The Badgers were effective in spurts on the offensive end but ultimately missed too many open looks from the perimeter to pull out the victory. Similar to stretches last year, Wisconsin relied heavily on perimeter jump-shots and got in trouble when these shots were not falling.
As usual, Wisconsin did not turn the ball over but also struggled to get the ball into the paint. The inability to get the ball down low limited the Badgers to 12 free throws attempts, while Illinois got to the line 22 times. In the past, Wisconsin routinely won games at the free throw line; however, outside of Jordan Taylor and Jon Leuer, this year's team is devoid of any players capable of attacking the basket.
Furthermore, both Taylor and Leuer struggled from the floor tonight and subsequently the offense stalled during a crucial stretch in the second half. When Taylor and Leuer struggle, there appears to be few current Badgers with the skill set required to create offense and make plays when the Swing is not providing open looks.
The Badgers played solid defense at times and did a good job protecting the defensive glass, despite the Illini's length and athleticism. However, the Badgers lack of perimeter foot speed, slow reaction times and hesitancy to leave shooters, resulted in an extremely efficient night from the floor for Illinois. The Illini kept the Badgers off-balance by quickly swinging the ball around the perimeter and attacking the paint off the dribble.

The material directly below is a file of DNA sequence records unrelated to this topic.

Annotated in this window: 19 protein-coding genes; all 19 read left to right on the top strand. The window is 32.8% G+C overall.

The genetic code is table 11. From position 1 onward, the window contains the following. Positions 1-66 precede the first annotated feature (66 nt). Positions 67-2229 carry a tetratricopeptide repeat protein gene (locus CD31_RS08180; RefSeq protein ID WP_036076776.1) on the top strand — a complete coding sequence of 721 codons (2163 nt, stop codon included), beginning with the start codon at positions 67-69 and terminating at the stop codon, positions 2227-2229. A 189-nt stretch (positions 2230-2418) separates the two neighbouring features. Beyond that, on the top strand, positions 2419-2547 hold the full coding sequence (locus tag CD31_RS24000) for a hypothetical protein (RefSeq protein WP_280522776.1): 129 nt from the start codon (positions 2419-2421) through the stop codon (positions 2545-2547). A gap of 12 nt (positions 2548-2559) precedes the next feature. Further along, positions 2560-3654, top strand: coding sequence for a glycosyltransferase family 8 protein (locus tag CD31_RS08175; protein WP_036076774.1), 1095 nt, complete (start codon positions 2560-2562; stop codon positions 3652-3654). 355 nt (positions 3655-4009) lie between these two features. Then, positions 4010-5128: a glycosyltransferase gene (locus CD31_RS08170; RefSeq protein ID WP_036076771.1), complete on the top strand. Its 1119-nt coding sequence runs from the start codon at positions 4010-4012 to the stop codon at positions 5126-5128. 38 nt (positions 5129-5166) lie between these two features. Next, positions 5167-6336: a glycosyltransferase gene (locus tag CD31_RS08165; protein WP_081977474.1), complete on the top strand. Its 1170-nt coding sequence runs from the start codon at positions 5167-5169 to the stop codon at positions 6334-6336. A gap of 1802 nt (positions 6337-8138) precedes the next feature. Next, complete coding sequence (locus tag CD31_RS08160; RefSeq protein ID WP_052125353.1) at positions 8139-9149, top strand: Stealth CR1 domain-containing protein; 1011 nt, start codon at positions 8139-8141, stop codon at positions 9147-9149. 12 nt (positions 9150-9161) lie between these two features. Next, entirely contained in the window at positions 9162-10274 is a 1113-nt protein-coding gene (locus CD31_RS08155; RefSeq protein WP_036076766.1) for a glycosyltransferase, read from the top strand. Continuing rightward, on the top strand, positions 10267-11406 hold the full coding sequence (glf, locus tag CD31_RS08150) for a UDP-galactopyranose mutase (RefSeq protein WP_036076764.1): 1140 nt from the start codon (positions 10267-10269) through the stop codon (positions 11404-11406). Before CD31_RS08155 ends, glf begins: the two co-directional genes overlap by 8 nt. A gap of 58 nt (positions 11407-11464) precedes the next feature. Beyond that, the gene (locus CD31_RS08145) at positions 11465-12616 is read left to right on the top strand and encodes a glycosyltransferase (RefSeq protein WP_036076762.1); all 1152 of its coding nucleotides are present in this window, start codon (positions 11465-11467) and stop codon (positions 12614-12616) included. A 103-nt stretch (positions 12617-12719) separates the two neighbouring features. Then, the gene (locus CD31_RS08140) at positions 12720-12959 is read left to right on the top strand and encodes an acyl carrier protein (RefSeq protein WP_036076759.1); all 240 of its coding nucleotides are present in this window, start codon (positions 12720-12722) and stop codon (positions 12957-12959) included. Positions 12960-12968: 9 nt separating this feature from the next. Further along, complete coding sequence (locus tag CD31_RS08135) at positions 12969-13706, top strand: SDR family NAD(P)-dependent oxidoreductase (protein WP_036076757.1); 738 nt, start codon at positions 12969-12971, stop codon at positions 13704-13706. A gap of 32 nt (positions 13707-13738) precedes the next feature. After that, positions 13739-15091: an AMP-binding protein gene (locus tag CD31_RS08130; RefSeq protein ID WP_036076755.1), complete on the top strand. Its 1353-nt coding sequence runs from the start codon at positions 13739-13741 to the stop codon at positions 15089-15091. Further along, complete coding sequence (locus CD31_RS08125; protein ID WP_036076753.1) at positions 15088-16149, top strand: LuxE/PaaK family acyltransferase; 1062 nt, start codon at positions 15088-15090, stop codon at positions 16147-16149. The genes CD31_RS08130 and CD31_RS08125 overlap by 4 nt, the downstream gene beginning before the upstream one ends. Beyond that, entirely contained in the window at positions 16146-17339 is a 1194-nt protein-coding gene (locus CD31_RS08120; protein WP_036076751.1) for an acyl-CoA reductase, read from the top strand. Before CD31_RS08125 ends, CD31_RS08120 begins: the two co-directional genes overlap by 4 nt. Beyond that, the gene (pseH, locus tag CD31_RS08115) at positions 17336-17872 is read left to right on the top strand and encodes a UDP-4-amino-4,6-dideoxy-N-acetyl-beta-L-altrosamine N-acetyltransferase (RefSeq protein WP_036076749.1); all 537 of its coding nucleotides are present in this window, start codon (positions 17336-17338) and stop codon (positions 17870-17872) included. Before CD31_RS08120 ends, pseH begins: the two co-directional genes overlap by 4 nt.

Wisconsin appeared a step slow on defensive rotations and did a poor job of containing Illinois off the dribble. Going into the season, there was concern over how the Badgers would handle a team with multiple athletes at the wing positions. This still remains a concern as the Badgers do not have players at the wing positions that possess strong foot speed or lateral quickness.
Lastly, it should be noted that some credit should be given to Illinois for making an extremely high percentage of their shots (56.1 percent). Sometimes, it is less about how you play and more about catching an opponent on the wrong night. It appears this may have been the case as the Badgers ran into a red-hot Illini team.
Throughout Big Ten play over the past two years, the Badgers depended on perimeter shooting to drive the offense. Big men Keaton Nankivil and Leuer certainly contribute to this trend as both players are capable perimeter shooters and at times appear more comfortable facing up from the outside.
This is a break from Bo Ryan teams in the past that consistently got into the paint and used the three-point shot as a supplement rather than a constant. It will be interesting to see if the Badgers can find a way to get points in the paint and subsequently get to the free throw line as the Big Ten season heats up. If not, the Badgers could see their season determined by how they shoot from the perimeter.
Game MVP: Taylor. He didn't shoot particularly well (6 of 16, 3 of 9 from three-point range), but finished with 19 points and had five assists to no turnovers in 38 minutes.